Stars: Randy Svengali, Baron Dixon, Deon Allen, Jinjer James, Jessie Paulk, Larry LoPresti, Gregor Knauer and Daniel Bone
Any film with a title like Blood Bath of the Bat Beast really has a very specific audience in mind and nobody else would even remotely want to watch it. I can see the raised noses and half smothered snickers just at the title, but fortunately it was precisely this very specific audience who watched the latest version of the film at Phoenix's Alwun House late on a balmy Friday night. It helped that many audience members also belonged to the cast and crew, the delineation being pretty blurred in this instance, and many of the rest were still in costume after completing a zombie scavenger hunt, but it really didn't matter. Everyone played up to the film's inherent interactive nature.
Blood Bath of the Bat Beast is about as solid a tribute to old school pulp scifi/horror movies as I've seen, blissfully knowing and sincere, yet fortunately free of modern era spoofing. There are visual effects, of varying quality, but the title character is a man in a rubber suit (or more accurately a woman in a rubber suit here). These folks know their material and they love it. They're not expecting this film to make a lot of money, they're making it simply because they want to and that enthusiasm shines out of every celluloid pore. The only thing that seems a little out of place is an occasional use of profanity. Everything else rings utterly true.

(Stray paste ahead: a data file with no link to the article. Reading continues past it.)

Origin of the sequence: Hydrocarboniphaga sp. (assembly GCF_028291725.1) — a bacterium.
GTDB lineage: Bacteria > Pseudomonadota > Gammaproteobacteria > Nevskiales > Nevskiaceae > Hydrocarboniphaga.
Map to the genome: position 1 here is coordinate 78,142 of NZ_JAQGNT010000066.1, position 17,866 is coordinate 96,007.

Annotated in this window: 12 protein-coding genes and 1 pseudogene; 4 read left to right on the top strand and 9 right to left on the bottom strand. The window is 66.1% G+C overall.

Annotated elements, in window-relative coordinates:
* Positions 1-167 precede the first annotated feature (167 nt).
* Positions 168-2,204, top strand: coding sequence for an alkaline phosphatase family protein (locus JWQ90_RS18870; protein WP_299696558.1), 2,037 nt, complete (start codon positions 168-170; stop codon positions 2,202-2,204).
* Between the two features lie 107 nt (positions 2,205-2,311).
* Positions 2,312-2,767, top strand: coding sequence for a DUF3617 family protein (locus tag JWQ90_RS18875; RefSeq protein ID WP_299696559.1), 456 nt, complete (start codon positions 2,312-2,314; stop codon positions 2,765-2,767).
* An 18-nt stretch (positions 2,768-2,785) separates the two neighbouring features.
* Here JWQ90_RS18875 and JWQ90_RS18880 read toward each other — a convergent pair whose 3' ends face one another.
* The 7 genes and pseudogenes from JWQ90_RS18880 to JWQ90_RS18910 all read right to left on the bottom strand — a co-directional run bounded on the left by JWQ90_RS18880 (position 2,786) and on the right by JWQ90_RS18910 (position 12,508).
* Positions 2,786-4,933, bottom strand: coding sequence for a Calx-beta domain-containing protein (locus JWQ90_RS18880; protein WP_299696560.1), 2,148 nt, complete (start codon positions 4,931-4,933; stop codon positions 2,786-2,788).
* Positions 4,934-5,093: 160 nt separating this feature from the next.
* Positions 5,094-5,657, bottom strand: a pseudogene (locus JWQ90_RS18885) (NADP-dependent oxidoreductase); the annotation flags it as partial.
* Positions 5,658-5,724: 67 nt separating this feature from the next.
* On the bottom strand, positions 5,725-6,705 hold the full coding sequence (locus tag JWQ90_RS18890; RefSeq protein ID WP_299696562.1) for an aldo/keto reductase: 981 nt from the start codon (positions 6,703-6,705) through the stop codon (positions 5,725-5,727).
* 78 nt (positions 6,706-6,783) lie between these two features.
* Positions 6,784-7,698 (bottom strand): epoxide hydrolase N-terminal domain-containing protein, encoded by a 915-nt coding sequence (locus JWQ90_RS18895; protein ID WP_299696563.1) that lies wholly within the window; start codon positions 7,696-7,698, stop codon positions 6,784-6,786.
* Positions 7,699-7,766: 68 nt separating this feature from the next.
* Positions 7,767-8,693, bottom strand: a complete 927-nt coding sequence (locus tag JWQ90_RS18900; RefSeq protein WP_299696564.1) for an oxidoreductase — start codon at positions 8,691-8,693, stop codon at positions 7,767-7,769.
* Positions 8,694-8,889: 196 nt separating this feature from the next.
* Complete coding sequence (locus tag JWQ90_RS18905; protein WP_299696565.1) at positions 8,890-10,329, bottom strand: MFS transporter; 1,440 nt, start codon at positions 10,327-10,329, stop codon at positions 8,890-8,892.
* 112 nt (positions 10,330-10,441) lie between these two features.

The film begins as it means to go on, with a freaky megalomaniac serial villain called Dr Cormish talking to his pet bat beasts. Soon they will rule over the lesser creatures, he pronounces, because everyone will pay for ignoring his work. He's even building them up in size by treating them with atomic electricity. It's all pretty impressive stuff too given that all his lab machinery is made out of papier machier and one of the bat beasts looks like it was frozen in liquid nitrogen. The other one is a joyously mobile critter in a cage though and we wonder where we could adopt one.
Where did these things come from, you ask? Well, the only thing that precedes villainous Dr Cormish is some faux vintage newsreel footage, well narrated by Baron Dixon with a very wobbly upper crust English accent. At some point in the past, they discovered bat beast fossils in the Arizona desert, you see, fossils that prove the link between bat and dinosaur. How we transition from bat beast fossils to live bat beasts, we aren't told, and why they would conveniently end up in the hands of a paranoid serial villain like Dr Cormish we don't know either. Hey, you didn't expect anything remotely realistic from a film called Blood Bath of the Bat Beast, did you? If you did, you won't make it to the next scene. If you last that long though, you're going to love it.
You're certainly going to love the Uppington-Crasses, a rich family who make expensive perfume and beauty products. They're all characters, some more eccentric than others, but all definable characters, like bearded Ambrose with his monocle and childish nature and drunkard Alvin who spent more than $5,000 on cognac only last month. None of these children are remotely young, some of them appearing older than their screen father, but they're all childish in the way that only incredibly rich spoiled brats can be. They also live in a house with an awesome front door. I want that door, with its barred portal and studded iron. The Uppington-Crasses don't deserve it.
They meet up to talk over a donation of funds to Dr Cormish in appreciation of his work, though we were all under the impression that he wanted to kill everyone because nobody appreciated it at all. None of these really matters though, because the scene is really there only to allow Alvin to leave with his bottle of cognac, get chased by the slowest flying bat beast I've ever seen and end up decapitated and torn limb from limb because brother Ambrose won't let him back into the house. While the effects are cheap and digital, Ambrose promptly pukes right on the camera, possibly the most truly analogue effect of them all.